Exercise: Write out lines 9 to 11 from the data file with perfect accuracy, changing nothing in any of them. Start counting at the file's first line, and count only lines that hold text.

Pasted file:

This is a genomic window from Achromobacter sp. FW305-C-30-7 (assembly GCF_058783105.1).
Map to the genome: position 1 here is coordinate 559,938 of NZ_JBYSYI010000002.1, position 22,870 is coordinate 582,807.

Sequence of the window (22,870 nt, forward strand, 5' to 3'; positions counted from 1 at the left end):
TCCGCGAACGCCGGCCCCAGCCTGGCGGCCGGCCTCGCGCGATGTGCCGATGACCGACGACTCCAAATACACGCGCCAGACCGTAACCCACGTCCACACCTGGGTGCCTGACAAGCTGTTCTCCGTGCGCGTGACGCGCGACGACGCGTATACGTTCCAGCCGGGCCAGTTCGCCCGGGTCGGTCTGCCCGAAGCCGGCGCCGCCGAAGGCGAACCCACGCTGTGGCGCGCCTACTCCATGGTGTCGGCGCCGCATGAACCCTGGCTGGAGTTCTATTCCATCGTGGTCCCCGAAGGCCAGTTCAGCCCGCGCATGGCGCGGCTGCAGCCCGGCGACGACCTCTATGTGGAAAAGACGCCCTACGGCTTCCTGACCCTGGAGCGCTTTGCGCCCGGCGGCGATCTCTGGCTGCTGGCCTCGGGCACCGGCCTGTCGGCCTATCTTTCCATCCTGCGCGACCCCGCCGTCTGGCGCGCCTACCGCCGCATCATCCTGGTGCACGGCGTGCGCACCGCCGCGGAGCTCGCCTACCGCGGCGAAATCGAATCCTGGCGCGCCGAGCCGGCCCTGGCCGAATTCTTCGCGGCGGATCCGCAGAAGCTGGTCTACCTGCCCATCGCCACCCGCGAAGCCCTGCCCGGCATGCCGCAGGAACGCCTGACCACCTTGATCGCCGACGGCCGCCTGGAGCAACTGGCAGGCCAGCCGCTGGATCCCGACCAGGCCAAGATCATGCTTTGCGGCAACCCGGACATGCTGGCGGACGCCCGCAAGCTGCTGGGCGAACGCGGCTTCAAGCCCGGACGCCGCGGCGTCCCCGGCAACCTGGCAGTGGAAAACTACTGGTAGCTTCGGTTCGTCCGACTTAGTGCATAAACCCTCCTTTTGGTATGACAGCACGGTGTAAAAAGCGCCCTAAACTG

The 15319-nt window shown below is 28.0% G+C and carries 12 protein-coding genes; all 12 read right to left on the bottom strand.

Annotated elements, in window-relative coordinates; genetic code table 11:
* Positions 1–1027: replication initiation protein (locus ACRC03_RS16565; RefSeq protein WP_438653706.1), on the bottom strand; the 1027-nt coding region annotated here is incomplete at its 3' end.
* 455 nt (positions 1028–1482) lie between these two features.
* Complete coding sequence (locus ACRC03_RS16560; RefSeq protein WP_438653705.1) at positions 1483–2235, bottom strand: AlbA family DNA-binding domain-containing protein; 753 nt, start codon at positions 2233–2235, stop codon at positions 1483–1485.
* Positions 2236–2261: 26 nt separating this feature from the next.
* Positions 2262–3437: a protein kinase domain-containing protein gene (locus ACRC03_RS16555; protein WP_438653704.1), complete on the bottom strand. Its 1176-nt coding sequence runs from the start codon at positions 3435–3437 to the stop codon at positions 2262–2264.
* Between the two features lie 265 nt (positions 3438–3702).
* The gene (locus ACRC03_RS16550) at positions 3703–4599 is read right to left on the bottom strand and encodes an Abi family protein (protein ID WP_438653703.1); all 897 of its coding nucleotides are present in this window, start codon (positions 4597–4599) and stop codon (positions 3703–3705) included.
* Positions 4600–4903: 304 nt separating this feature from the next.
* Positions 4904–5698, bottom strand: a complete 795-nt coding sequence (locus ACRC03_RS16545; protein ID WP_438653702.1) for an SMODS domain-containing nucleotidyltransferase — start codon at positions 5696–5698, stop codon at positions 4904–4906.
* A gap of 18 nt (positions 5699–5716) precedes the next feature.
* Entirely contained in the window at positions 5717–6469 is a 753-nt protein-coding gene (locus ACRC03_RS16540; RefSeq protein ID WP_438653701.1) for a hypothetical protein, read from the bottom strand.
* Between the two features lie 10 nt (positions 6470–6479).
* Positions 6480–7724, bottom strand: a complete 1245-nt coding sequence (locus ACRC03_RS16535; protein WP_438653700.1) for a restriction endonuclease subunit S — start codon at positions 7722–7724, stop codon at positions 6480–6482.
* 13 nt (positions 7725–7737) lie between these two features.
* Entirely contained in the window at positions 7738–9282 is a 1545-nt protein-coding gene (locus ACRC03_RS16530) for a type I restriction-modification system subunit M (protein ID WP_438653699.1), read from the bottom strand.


* Complete coding sequence (locus ACRC03_RS16560; RefSeq protein WP_438653705.1) at positions 1483–2235, bottom strand: AlbA family DNA-binding domain-containing protein; 753 nt, start codon at positions 2233–2235, stop codon at positions 1483–1485.
* Positions 2236–2261: 26 nt separating this feature from the next.
* Positions 2262–3437: a protein kinase domain-containing protein gene (locus ACRC03_RS16555; protein WP_438653704.1), complete on the bottom strand. Its 1176-nt coding sequence runs from the start codon at positions 3435–3437 to the stop codon at positions 2262–2264.